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I am following the course Human Computer Interaction offered by Stanford University. It is taught by Scott Klemmer and is giving me very useful insights in interaction design to improve user interfaces.

The course consists of weekly video lectures and quizzes and a practical component in the form of assignments that are peer graded. I found these very helpful, to get feedback and inspiration from the work of others.

I started a project to find out how technology can help people to pack their bags. Inspired by my own fear to forget my keys when I leave the house. I want to share with you some of the fun I had in the early brainstorms and prototyping:

HCI Assignment 1 – NeedFinding

Packing a bag is something we do so often, that it turns into a routine, but one we are not very focussed on. Leading to doubt over whether we packed a certain item or forgetting to grab that important one item in our hurry to get going.

My goal is to find out how technology can help us to pack our bags.

I observed people packing their bag for a certain occasion to learn about the activity and possible breakdowns and workarounds that technology could play a role in.

Inspiration I found for developing a technology that could help people:

  • Key finders
  • Generate packing list online
  • RFID tags and readers (possible technology)
  • RFID reader for iPhone (possible technology)
  • X-ray baggage screening (inspiration for artwork)

HCI Assignment 2 – Prototyping
Storyboards had to be pen drawings. For digital storyboards, I prefer the Comic Life software.

I then built a sketch prototype with Balsamiq Mockups, a rapid wireframing tool.

HCI Assignment 3 – Start Building
Things started to be more serious and I had to build two versions of my app with Just in Mind
I learned the hard way that this was a lot of work. And that the hours you put in don not always get the reward you hope for. The peer-grading system disappointed me.
I spend hours grading and giving feedback to others, and received only very low grades for my own project. From which I learned one thing: not only in user interfaces, also in assignments you need clear design for the users. I failed to state my goal and background for my app, so my graders did not understand the point.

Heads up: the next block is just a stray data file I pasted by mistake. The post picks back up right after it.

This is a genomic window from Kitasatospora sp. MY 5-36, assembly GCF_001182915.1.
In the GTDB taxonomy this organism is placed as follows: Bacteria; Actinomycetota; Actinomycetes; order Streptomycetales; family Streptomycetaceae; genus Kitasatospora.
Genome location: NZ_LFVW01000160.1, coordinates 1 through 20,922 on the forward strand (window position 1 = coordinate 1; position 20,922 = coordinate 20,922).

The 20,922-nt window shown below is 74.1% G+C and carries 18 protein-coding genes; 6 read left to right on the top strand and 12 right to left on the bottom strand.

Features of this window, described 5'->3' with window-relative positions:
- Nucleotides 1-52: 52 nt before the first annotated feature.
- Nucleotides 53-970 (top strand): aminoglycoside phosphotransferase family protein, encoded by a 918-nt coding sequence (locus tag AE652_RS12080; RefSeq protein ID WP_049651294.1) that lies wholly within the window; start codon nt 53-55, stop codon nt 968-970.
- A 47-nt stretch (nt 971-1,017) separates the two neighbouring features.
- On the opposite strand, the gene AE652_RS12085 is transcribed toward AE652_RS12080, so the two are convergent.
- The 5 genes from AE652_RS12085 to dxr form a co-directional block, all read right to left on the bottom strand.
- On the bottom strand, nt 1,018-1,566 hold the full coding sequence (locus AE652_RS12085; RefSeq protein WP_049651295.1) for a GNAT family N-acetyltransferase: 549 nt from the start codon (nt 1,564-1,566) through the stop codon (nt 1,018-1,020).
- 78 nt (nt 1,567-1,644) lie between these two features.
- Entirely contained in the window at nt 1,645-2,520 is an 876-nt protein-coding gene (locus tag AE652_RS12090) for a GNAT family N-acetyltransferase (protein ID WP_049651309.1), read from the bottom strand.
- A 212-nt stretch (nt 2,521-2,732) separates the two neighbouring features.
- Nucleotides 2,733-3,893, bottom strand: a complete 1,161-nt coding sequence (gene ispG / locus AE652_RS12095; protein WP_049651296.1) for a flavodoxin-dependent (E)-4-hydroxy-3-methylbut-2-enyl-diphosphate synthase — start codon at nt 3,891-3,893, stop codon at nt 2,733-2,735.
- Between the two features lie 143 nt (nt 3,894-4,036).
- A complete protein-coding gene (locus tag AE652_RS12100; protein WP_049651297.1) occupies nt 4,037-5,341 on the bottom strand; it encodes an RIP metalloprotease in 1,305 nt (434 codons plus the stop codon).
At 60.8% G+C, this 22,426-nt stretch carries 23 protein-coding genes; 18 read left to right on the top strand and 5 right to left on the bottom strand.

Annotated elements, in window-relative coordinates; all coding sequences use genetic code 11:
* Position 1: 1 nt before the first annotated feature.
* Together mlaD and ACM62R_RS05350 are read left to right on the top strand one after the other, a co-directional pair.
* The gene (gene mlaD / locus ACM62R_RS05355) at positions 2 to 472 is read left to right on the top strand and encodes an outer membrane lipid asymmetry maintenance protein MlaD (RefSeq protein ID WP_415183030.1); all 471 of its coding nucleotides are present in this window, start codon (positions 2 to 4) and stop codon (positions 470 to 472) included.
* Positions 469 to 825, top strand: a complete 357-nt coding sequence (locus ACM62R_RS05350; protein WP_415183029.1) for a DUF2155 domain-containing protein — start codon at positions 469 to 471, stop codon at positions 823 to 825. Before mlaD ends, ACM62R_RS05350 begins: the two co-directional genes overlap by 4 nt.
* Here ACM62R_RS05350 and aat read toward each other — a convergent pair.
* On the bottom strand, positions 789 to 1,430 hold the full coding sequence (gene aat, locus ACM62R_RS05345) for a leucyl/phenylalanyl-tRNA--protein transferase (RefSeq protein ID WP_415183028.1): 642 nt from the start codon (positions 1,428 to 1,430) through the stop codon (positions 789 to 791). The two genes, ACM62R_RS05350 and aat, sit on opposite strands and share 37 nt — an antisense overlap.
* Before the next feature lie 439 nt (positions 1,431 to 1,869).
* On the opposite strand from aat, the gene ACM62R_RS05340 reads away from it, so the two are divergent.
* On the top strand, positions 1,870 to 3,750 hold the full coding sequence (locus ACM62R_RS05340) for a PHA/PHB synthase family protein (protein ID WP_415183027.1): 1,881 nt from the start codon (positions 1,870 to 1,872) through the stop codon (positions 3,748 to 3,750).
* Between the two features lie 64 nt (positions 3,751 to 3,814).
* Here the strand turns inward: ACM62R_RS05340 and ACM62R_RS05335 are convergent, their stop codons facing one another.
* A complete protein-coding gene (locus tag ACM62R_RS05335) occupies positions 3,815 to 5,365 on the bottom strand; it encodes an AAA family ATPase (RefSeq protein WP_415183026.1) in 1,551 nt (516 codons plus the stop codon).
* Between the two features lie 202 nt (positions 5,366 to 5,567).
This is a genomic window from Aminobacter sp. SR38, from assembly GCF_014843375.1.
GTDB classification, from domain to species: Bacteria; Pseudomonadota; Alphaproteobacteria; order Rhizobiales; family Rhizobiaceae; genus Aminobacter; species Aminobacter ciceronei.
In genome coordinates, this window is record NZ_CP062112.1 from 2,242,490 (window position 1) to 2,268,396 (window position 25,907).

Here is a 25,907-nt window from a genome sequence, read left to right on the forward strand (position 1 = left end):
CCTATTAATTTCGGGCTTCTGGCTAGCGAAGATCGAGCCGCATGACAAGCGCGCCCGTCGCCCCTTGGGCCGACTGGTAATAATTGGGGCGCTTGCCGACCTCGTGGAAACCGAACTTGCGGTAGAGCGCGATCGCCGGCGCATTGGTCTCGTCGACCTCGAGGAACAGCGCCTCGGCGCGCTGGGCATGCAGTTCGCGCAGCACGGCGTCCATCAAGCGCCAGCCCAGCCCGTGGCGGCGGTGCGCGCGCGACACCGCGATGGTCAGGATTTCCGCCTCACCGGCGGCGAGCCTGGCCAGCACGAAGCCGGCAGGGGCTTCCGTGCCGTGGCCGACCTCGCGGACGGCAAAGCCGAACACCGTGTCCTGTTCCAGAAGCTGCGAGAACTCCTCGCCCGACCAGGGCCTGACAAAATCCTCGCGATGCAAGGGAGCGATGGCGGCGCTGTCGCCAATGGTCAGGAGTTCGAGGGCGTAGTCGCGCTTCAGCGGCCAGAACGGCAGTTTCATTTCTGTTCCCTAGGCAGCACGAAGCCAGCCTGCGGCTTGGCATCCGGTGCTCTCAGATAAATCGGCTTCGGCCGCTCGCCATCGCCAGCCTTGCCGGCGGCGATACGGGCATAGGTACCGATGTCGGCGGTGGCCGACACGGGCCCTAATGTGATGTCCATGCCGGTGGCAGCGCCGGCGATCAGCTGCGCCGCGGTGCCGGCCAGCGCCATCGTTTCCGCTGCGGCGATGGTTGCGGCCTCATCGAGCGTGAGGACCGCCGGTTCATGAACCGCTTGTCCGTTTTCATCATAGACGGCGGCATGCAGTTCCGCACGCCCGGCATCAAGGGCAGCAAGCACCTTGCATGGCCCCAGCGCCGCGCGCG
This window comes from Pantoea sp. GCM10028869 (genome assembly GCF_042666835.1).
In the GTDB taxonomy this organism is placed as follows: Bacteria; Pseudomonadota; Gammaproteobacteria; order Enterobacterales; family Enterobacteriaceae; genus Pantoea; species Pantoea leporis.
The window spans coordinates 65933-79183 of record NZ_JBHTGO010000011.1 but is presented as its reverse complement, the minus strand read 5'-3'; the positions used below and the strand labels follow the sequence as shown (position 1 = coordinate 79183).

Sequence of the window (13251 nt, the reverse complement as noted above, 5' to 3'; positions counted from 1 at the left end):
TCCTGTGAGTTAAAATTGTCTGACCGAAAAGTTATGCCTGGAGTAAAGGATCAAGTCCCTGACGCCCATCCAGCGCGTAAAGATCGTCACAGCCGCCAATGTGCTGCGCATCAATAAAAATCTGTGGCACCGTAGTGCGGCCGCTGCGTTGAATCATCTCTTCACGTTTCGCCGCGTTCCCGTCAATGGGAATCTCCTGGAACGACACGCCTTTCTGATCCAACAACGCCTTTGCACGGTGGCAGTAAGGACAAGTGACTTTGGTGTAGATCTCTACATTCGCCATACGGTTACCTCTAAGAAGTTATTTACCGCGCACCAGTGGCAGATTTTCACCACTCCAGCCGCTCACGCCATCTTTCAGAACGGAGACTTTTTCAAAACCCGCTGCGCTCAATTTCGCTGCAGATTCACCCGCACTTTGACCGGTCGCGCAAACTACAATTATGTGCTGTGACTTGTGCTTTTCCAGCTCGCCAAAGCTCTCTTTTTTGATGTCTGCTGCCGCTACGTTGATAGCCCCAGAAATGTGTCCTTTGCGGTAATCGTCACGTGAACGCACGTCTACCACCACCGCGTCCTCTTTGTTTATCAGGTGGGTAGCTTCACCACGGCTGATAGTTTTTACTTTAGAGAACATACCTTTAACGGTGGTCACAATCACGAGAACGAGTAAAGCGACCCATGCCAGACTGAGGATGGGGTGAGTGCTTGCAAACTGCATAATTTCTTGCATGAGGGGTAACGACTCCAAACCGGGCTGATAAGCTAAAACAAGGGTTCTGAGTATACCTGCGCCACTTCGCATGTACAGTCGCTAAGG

Luckily, I received great feedback through the coursera forum. I did decide to stop with the assignments and continue only with the quizzes and lectures, because I started my new job as a content manager.

If you want to know more about this Coursera HCI course, read Jodie Locklear’s blog article ‘H.C.I. – Honored, Compelled, Inspired.’.

In his article Community Mapping, Chris Perkins describes the goals of community mapping as a democratic form of mapping. It enables individuals to express their own perspectives on an area instead of relying on institutional maps. Through five case studies, he demonstrates the struggles in having a really democratic form of mapping:

  • initiatives organised by existing organisations (church, tourism office, pressure groups, etc.) lead to greater participation, but they have their own agendas
  • participants are likely to have contrasting views, resulting maps are compromises
  • maps that could serve as a starting point or ground layer, are often protected by intellectual property rights
Picture taken by foto.bulle.

Old Ordnance Survey map (photographed by foto.bulle).

I came into the right spirit of writing a research proposal for my PhD application with these post-its that scream colour.

Picture taken by myself.

Colourful post-its make the application process both structured and fun.

The PhD project focuses on research on digital cartographies, which ties in neatly with my research on digital space and navigation in games and game rules.

Reading Bill Bryson’s “A short history of nearly everything” and learning a lot from it: